Test #1: Burn Test: 

  1. Remove a few fibers from an inconspicuous area. 
  2. Place the fibers in a cup or ashtray. 
  3. Use a butane lighter to ignite the fibers.  

Wool carpet fibers will burn an orange flame and sputter, smell similar to burning hair and the ashes will be black and crumbly. Do not use matches, as the sulfur smell can interfere with the test. 

Test #2: Chlorine Bleach Test: 

  1. Remove a few fibers from an inconspicuous area. 
  2. Place the fibers in a cup containing chlorine bleach. 

Wool carpet fibers will dissolve in bleach (so it’s a good reminder NEVER to use bleach on wool, as it will cause permanent damage). 

Things to Avoid When Cleaning Wool Rugs 

While many modern carpets can withstand most cleaning products and methods, wool rugs are the exception. To prevent permanent damage to a wool rug, avoid the following while cleaning:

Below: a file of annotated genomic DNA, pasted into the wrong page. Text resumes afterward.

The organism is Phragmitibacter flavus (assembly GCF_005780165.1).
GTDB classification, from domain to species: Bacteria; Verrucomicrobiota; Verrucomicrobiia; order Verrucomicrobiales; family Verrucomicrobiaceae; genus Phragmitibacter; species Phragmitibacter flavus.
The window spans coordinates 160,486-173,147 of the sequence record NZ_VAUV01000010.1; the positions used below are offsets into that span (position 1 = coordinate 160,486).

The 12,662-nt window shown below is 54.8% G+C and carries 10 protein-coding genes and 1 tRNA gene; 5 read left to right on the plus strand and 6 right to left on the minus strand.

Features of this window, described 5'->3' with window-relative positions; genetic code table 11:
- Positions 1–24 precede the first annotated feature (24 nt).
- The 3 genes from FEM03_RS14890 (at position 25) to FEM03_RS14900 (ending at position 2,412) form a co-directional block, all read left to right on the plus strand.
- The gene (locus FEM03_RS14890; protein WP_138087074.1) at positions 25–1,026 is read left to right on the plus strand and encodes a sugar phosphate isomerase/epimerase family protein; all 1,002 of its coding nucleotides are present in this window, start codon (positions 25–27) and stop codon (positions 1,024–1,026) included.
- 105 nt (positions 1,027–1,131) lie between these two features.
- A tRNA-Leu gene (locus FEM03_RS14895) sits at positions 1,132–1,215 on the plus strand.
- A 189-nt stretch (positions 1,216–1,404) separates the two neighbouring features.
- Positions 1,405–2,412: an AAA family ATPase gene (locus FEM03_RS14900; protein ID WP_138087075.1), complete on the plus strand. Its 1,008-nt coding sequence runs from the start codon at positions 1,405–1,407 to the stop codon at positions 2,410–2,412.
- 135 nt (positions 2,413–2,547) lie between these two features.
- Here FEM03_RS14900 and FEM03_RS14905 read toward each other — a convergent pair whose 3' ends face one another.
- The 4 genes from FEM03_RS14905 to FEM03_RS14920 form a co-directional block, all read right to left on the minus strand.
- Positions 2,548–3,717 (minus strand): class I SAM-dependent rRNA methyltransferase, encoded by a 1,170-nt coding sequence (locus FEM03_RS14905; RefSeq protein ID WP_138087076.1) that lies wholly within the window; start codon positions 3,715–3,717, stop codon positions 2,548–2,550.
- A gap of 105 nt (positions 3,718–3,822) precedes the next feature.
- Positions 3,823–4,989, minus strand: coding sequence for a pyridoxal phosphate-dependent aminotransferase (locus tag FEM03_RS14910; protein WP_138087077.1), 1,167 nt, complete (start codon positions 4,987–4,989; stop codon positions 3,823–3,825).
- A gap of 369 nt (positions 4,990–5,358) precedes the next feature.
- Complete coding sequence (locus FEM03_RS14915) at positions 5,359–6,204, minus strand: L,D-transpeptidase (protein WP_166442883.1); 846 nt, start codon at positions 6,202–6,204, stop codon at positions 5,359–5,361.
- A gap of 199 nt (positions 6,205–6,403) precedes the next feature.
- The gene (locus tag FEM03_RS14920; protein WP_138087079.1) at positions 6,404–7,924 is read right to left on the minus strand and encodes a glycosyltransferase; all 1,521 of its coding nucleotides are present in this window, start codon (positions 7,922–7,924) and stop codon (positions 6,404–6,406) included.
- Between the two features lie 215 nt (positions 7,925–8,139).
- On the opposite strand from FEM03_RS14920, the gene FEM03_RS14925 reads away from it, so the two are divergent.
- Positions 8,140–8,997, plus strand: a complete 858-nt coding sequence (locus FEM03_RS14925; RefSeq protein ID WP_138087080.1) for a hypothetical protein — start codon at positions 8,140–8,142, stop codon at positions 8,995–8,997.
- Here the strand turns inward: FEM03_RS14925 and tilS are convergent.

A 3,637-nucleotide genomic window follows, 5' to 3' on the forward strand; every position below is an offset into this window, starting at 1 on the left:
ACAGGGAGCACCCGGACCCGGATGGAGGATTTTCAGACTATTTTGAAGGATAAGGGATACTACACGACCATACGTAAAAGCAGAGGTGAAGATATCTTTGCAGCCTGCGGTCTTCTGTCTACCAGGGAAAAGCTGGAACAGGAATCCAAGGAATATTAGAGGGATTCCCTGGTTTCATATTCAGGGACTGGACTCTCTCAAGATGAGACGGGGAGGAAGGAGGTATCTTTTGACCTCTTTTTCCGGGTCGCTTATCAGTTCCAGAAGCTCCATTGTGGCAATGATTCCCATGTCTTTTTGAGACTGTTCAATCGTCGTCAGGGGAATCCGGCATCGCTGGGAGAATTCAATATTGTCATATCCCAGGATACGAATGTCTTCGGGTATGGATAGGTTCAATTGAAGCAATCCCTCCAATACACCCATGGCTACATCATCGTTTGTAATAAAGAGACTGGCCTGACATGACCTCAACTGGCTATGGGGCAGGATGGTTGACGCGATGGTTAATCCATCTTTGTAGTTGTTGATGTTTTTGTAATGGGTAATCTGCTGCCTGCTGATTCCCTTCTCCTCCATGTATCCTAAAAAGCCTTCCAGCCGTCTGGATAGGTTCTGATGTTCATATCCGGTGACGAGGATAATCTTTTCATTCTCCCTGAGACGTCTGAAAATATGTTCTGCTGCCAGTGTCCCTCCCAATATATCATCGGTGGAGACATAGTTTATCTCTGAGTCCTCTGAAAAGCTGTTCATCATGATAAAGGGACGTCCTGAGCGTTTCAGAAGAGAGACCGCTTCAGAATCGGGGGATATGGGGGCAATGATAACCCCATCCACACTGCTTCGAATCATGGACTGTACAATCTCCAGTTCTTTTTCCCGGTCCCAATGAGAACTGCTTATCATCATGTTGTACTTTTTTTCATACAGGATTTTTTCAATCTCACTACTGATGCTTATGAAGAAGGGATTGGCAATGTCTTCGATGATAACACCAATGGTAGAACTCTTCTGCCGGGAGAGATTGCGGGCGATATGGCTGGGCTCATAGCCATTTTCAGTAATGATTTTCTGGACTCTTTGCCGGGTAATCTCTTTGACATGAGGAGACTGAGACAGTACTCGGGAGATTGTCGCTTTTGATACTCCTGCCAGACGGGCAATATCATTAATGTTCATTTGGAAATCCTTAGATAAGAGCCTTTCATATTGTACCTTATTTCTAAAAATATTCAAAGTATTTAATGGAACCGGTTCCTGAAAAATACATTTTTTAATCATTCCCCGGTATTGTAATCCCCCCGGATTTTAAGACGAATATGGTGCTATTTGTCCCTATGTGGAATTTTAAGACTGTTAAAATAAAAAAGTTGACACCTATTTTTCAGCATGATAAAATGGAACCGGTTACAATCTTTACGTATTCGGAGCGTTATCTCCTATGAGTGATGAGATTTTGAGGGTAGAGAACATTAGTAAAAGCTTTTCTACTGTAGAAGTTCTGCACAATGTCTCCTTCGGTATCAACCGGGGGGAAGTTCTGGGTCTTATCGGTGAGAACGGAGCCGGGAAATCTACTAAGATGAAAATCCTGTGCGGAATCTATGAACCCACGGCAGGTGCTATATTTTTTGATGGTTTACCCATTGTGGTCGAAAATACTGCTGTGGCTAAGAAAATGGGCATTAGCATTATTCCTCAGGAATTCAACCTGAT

• Getting the rug soaking wet: Since wool is extremely absorbent, leaving it wet for long periods of time can cause damage to the rug and the floor underneath. 
  • Using hot water and steam cleaning: Hot water can damage the fibers of Persian and Oriental wool rugs, and it can also cause the color to bleed. 
  • Using chlorine bleach, ammonia or oxygen bleach: Do not use bleach on a Persian or Oriental rug as this will remove the dyes in the fibers, leaving the rug dull, faded or with unsightly patches. Chlorine bleach will also dissolve wool fibers and cause permanent damage. 
  • Brushing too hard: Using a soft-bristled brush on a wool rug is fine, but it’s important to not apply too much pressure while brushing, as it may tear, damage or snag the wool fibers. 

Expert tip: pH guidelines for wool rug cleaning products have changed over the years. The safest way to choose a product is to look for the Wool Safe label, which shows an image of a sheep.

How to Properly Clean Natural Wool Rugs